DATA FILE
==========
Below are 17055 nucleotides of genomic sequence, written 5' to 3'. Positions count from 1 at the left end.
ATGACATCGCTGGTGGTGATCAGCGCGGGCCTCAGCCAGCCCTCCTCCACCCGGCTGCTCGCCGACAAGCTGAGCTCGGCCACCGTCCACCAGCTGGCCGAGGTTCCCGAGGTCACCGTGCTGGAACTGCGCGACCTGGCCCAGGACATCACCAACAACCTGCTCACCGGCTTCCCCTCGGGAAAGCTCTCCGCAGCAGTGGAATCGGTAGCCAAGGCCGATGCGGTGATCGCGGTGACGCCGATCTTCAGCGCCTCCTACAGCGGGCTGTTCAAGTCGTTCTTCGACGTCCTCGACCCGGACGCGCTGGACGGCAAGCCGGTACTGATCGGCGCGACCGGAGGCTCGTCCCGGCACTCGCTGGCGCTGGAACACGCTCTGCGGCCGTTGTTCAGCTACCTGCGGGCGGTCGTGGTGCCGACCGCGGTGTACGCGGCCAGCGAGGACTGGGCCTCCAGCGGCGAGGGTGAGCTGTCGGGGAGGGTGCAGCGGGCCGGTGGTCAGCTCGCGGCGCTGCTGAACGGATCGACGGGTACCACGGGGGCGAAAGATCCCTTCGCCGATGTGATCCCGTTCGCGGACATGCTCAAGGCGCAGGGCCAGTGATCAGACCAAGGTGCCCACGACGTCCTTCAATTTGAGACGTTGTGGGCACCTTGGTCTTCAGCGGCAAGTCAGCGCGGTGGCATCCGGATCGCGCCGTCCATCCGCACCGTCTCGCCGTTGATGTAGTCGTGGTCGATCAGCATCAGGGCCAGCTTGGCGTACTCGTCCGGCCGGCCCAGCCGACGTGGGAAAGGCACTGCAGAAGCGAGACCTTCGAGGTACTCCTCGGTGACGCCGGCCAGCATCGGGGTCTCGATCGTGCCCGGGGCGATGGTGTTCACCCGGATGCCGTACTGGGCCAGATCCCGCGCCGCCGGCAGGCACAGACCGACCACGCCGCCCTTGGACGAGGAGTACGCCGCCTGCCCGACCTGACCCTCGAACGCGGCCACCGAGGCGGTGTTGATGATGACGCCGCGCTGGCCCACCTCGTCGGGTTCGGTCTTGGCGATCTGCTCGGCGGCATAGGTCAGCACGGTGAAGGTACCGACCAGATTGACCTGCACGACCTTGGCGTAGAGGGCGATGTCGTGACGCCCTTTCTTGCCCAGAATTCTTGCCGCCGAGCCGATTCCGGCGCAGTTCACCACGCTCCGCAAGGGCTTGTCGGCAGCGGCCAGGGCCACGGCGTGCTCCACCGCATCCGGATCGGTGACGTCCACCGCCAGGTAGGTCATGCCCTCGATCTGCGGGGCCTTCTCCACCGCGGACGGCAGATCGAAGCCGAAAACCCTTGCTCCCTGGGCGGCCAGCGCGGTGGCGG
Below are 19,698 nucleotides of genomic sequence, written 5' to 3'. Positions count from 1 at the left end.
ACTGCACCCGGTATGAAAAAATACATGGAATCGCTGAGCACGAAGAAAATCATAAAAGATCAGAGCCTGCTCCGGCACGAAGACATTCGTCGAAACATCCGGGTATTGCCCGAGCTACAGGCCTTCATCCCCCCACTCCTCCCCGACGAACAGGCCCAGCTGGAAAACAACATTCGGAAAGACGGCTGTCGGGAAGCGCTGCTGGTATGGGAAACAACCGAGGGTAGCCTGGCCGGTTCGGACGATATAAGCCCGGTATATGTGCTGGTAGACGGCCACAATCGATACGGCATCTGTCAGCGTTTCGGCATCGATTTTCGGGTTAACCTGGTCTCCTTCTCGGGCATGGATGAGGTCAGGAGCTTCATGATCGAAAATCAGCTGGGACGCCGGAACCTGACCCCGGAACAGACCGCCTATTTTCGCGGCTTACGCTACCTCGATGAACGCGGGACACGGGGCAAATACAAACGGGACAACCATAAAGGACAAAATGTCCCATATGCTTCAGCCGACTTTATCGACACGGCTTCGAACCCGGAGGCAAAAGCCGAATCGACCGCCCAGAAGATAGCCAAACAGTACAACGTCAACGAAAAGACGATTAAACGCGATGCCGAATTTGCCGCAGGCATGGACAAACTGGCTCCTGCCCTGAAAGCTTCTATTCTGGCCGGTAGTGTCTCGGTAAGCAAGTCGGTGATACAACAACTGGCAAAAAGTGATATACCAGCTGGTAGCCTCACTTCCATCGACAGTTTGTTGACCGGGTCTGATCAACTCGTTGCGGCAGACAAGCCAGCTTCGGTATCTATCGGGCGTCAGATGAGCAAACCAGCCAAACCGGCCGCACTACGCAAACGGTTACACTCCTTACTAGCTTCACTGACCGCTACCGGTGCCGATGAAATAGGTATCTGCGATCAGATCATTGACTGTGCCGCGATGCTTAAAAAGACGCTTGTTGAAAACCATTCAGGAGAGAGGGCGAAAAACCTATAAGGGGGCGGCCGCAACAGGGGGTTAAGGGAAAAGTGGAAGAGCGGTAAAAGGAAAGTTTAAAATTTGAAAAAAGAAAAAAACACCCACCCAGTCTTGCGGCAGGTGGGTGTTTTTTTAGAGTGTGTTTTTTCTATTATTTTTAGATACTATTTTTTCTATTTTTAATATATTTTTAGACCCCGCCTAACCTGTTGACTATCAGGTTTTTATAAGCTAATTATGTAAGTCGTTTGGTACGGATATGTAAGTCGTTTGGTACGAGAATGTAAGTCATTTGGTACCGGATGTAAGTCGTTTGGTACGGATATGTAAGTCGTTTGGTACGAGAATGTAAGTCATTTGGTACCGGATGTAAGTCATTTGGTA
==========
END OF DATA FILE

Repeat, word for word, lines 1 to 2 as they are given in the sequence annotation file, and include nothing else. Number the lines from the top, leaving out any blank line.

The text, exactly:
Below are 17055 nucleotides of genomic sequence, written 5' to 3'. Positions count from 1 at the left end.
ATGACATCGCTGGTGGTGATCAGCGCGGGCCTCAGCCAGCCCTCCTCCACCCGGCTGCTCGCCGACAAGCTGAGCTCGGCCACCGTCCACCAGCTGGCCGAGGTTCCCGAGGTCACCGTGCTGGAACTGCGCGACCTGGCCCAGGACATCACCAACAACCTGCTCACCGGCTTCCCCTCGGGAAAGCTCTCCGCAGCAGTGGAATCGGTAGCCAAGGCCGATGCGGTGATCGCGGTGACGCCGATCTTCAGCGCCTCCTACAGCGGGCTGTTCAAGTCGTTCTTCGACGTCCTCGACCCGGACGCGCTGGACGGCAAGCCGGTACTGATCGGCGCGACCGGAGGCTCGTCCCGGCACTCGCTGGCGCTGGAACACGCTCTGCGGCCGTTGTTCAGCTACCTGCGGGCGGTCGTGGTGCCGACCGCGGTGTACGCGGCCAGCGAGGACTGGGCCTCCAGCGGCGAGGGTGAGCTGTCGGGGAGGGTGCAGCGGGCCGGTGGTCAGCTCGCGGCGCTGCTGAACGGATCGACGGGTACCACGGGGGCGAAAGATCCCTTCGCCGATGTGATCCCGTTCGCGGACATGCTCAAGGCGCAGGGCCAGTGATCAGACCAAGGTGCCCACGACGTCCTTCAATTTGAGACGTTGTGGGCACCTTGGTCTTCAGCGGCAAGTCAGCGCGGTGGCATCCGGATCGCGCCGTCCATCCGCACCGTCTCGCCGTTGATGTAGTCGTGGTCGATCAGCATCAGGGCCAGCTTGGCGTACTCGTCCGGCCGGCCCAGCCGACGTGGGAAAGGCACTGCAGAAGCGAGACCTTCGAGGTACTCCTCGGTGACGCCGGCCAGCATCGGGGTCTCGATCGTGCCCGGGGCGATGGTGTTCACCCGGATGCCGTACTGGGCCAGATCCCGCGCCGCCGGCAGGCACAGACCGACCACGCCGCCCTTGGACGAGGAGTACGCCGCCTGCCCGACCTGACCCTCGAACGCGGCCACCGAGGCGGTGTTGATGATGACGCCGCGCTGGCCCACCTCGTCGGGTTCGGTCTTGGCGATCTGCTCGGCGGCATAGGTCAGCACGGTGAAGGTACCGACCAGATTGACCTGCACGACCTTGGCGTAGAGGGCGATGTCGTGACGCCCTTTCTTGCCCAGAATTCTTGCCGCCGAGCCGATTCCGGCGCAGTTCACCACGCTCCGCAAGGGCTTGTCGGCAGCGGCCAGGGCCACGGCGTGCTCCACCGCATCCGGATCGGTGACGTCCACCGCCAGGTAGGTCATGCCCTCGATCTGCGGGGCCTTCTCCACCGCGGACGGCAGATCGAAGCCGAAAACCCTTGCTCCCTGGGCGGCCAGCGCGGTGGCGG